1950s | 1960s | Dresses

My Retro Wedding Dress: A Year Later!!!

September 29, 2013

I always planned on sharing my self-made retro wedding dress with the Sew Retro massive, but I never got round to it. Lame, I know. Well, today is our 1 year anniversary and naturally my thoughts have been taken back to the Big Day, so it seems fitting to finally share it with y’all now if you’d like to see. So here it is! The most important, most photographed and most stressful garment I’ll ever make: my wedding dress!


I was always going for a mid-century retro look and spent a long time gathering images of inspirational vintage an retro garments. By the time I’d narrowed down my research, I was definitely erring towards a wiggle silhouette made from a separate skirt and bodice and lots of shoulder/decolletage on show. Above all else, this dress had to make me feel special, so it didn’t seem like a time to hold back on the sexiness or glamour! My husband’s Best Man told me on the night ‘a bride’s job is to make other men feel sad you’re no longer on the market’! Apparently.


I chose the Burdastyle bustier/bombshell dress pattern as my basis because it had the general wiggle silhouette, waist seam and tight fitting bodice I knew I wanted. I ignored the cups sections and proceeded with toiling the bodice (with frequent fitting help from the ever-amazing Rehanon) again and again until we achieved a really good fit. Instead of the faceted bust of the original pattern, I wanted to recreate a draped, gathered bust effect something like the white Modcloth dress pictured below.

As for the skirt, I was initially going for a draped effect like Gertie’s bombshell version of this pattern, but it kind of, umm, evolved in a different direction. What I mean to say is that the gathered skirt toile didn’t look very good and I felt unsure how to approach getting a nicer effect. Time for completing this dress was getting tight, especially with all the other elements planning a DIY wedding entailed, so I decided to go for a straight wiggle skirt. As soon as I took that headache away, I breathed a sigh of relief and knew I’d done the right thing. I love the sleek, straight skirt in these pictures, and I think it allows the gathered bust design to really stand out.

Fabric and colour:

My mum and I planned to buy the fabric for my dress and my best mate’s bridesmaid dress in one of the fancy fabric purveyors on Berwick Street in London, knowing that if we drew a blank, we still had all of Goldhawk Road to plunder. For my dress I went with an open mind, but knew it needed to have some structure, be a bit special (AKA, shiny or something) and red. I also had one eye out for a nice brocade. In one of the silk shops I was drawn to some fantastic red silk that had a vintage-y embroidered flower motif but it was very narrow and a squillion pounds per metre. The search continued…

In Borovick Fabrics, I found the most perfect red acetate duchess satin stuff (its official name escapes me) at about £30 a metre. Hurrah! I thought. I glanced at the other colours it came in and was instantly drawn to an incredible peacock colour that really shone out. The sales guy was really helpful and pulled a long length of each colour off the rolls and held it up to me so I could see in the mirror which worked best with my colouring. He even dimmed to lights to create for me a night time effect, bless him! Both looked great, so he cut a swatch of each and we went off to have some lunch and a margarita to deliberate. Rather wonderfully, whilst my mum and I were staring at menus in the windows of potential lunch venues, I spotted Kat, the editor of the only wedding website I allowed myself to read: Rock n Roll Bride!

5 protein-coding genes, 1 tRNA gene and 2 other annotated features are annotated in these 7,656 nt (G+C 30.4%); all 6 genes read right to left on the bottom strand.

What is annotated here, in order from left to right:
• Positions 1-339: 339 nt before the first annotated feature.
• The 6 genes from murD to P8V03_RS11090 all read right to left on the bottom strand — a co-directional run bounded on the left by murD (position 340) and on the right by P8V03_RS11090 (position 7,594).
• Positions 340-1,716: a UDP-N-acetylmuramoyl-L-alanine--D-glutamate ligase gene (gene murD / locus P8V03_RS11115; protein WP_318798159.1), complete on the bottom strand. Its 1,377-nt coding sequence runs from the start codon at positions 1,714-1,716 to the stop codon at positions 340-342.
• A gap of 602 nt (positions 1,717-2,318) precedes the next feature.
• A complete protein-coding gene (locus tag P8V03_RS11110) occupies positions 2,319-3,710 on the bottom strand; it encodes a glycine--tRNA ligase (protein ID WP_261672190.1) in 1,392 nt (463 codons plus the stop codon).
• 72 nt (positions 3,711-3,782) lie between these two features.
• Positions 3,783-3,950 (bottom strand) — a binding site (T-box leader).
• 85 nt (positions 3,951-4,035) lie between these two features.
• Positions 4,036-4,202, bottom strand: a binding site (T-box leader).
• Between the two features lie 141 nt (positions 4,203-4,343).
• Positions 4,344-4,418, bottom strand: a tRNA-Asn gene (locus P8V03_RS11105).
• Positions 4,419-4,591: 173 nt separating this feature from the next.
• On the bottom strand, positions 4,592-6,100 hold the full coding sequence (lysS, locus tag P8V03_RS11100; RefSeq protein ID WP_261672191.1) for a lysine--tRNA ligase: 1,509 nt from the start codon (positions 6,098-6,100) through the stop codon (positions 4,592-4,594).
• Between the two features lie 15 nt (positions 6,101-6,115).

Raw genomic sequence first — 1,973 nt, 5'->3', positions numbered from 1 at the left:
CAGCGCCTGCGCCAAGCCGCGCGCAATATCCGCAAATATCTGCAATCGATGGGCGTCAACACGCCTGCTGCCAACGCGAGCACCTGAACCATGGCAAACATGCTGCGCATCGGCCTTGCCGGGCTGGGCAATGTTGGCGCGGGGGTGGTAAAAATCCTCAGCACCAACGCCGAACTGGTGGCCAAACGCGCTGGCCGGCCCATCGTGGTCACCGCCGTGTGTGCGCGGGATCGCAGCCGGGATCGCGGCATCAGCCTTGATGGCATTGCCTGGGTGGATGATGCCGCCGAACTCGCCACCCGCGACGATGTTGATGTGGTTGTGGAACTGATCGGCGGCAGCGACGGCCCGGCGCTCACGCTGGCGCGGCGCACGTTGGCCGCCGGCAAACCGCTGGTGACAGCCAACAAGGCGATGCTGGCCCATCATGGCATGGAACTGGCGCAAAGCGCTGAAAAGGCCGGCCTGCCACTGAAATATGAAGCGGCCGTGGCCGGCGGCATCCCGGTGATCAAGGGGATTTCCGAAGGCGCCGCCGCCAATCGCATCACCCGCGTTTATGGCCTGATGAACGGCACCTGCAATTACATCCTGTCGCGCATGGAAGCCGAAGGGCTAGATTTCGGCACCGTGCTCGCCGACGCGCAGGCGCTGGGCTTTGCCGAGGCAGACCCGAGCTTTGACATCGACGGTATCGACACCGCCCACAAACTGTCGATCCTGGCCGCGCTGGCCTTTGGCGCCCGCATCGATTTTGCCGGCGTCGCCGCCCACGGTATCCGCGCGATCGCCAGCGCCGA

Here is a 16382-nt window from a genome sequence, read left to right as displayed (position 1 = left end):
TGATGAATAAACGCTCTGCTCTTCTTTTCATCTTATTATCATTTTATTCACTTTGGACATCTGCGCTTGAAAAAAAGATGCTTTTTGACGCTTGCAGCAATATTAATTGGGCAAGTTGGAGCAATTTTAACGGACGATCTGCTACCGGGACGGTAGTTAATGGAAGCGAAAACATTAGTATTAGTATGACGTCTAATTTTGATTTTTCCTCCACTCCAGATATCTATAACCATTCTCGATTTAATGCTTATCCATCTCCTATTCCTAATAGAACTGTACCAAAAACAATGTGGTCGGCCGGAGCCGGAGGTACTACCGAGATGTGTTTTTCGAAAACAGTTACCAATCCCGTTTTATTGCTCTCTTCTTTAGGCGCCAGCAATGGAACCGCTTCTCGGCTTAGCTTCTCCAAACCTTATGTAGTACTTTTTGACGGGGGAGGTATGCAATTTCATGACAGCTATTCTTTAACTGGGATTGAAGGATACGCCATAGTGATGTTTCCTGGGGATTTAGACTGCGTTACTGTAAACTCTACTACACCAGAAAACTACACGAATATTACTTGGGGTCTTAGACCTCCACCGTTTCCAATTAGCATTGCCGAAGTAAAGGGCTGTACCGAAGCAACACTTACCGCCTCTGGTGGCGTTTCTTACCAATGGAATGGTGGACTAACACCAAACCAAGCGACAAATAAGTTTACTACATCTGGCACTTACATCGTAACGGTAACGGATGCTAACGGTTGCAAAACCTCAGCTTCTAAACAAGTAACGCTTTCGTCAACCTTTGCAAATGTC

We thought and ate, chatted and drank, and although Mum was on ‘Team Red’ at the beginning of the meal, she’d switched over to ‘Team Peacock’ by the end. Uncharacteristically, I felt pretty relaxed about having to choose between them. I think it was because I thought both were so lovely, I knew whichever I picked would have looked fantastic. The peacock won because it was just so vibrant and special.


My goodness this dress took some work. For example, the bodice is underlined in calico to give extra support and structure, and there was so much hand-stitching, including a belt section that I eventually removed. Following Gertie’s Bombshell Dress class, I added boning to the lining, effectively making an inbuilt corset.

I made the whole thing in secret away from Pat my husband because I didn’t want to see it before our wedding day. I didn’t even want him to know that I’d gone for a different coloured fabric than the red he (and almost everyone else) was expecting. I had planned to make this dress at work, but when the studio I worked in closed down and I lost my job a month before our wedding, I had to make it in our bedroom on my own with the door closed! I wish I had a pound for every time I said to Pat, ‘Don’t go in there’! I repeatedly vacuum the carpets and went around picking up tiny threads because the raw edges fray constantly.

There are more details (about the accessories and stuff) to be found on my blog post here. Thanks for letting me share this dress with you and therefore relive the panics and the highs that contributed to one of the most amazing days of my life!

  1. OMG is that ever Gorgeous!!! What a Lovely Bride you are! The peacock color is just beautiful and the dress design is retro, but still eminently wearable today. Wonderful job and Congratulations on your 1st anniversary and many more.

  2. What a lovely story and a gorgeous dress. I was smiling while reading about the secret dress making, that is the sweetest thing. I’m so glad you had a lovely wedding and your dress turned out so pretty. The color *is* stunning too. It was a great choice.

Leave a Reply

Your email address will not be published.

This site uses Akismet to reduce spam. Learn how your comment data is processed.